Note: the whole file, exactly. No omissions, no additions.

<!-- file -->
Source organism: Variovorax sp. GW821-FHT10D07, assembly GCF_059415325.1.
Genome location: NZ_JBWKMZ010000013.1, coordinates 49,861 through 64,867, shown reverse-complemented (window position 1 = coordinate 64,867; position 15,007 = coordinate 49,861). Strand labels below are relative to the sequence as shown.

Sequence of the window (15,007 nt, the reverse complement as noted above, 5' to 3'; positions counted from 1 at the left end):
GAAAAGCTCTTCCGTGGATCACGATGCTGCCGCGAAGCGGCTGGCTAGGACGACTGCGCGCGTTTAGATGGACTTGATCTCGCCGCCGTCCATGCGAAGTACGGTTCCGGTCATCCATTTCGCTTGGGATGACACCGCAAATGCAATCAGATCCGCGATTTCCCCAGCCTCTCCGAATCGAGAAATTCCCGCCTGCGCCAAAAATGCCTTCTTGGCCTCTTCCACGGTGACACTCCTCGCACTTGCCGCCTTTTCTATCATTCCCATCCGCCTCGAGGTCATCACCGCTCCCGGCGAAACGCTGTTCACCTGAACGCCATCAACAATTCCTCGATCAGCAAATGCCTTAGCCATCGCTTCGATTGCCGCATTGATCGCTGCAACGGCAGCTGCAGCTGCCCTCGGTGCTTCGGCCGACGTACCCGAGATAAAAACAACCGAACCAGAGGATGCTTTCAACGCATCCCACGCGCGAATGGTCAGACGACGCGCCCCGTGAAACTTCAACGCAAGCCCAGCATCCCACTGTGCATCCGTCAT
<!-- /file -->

Source organism: Variovorax sp. GW821-FHT10D07, assembly GCF_059415325.1.
Genome location: NZ_JBWKMZ010000013.1, coordinates 49,861 through 64,867, shown reverse-complemented (window position 1 = coordinate 64,867; position 15,007 = coordinate 49,861). Strand labels below are relative to the sequence as shown.

Sequence of the window (15,007 nt, the reverse complement as noted above, 5' to 3'; positions counted from 1 at the left end):
GAAAAGCTCTTCCGTGGATCACGATGCTGCCGCGAAGCGGCTGGCTAGGACGACTGCGCGCGTTTAGATGGACTTGATCTCGCCGCCGTCCATGCGAAGTACGGTTCCGGTCATCCATTTCGCTTGGGATGACACCGCAAATGCAATCAGATCCGCGATTTCCCCAGCCTCTCCGAATCGAGAAATTCCCGCCTGCGCCAAAAATGCCTTCTTGGCCTCTTCCACGGTGACACTCCTCGCACTTGCCGCCTTTTCTATCATTCCCATCCGCCTCGAGGTCATCACCGCTCCCGGCGAAACGCTGTTCACCTGAACGCCATCAACAATTCCTCGATCAGCAAATGCCTTAGCCATCGCTTCGATTGCCGCATTGATCGCTGCAACGGCAGCTGCAGCTGCCCTCGGTGCTTCGGCCGACGTACCCGAGATAAAAACAACCGAACCAGAGGATGCTTTCAACGCATCCCACGCGCGAATGGTCAGACGACGCGCCCCGTGAAACTTCAACGCAAGCCCAGCATCCCACTGTGCATCCGTCAT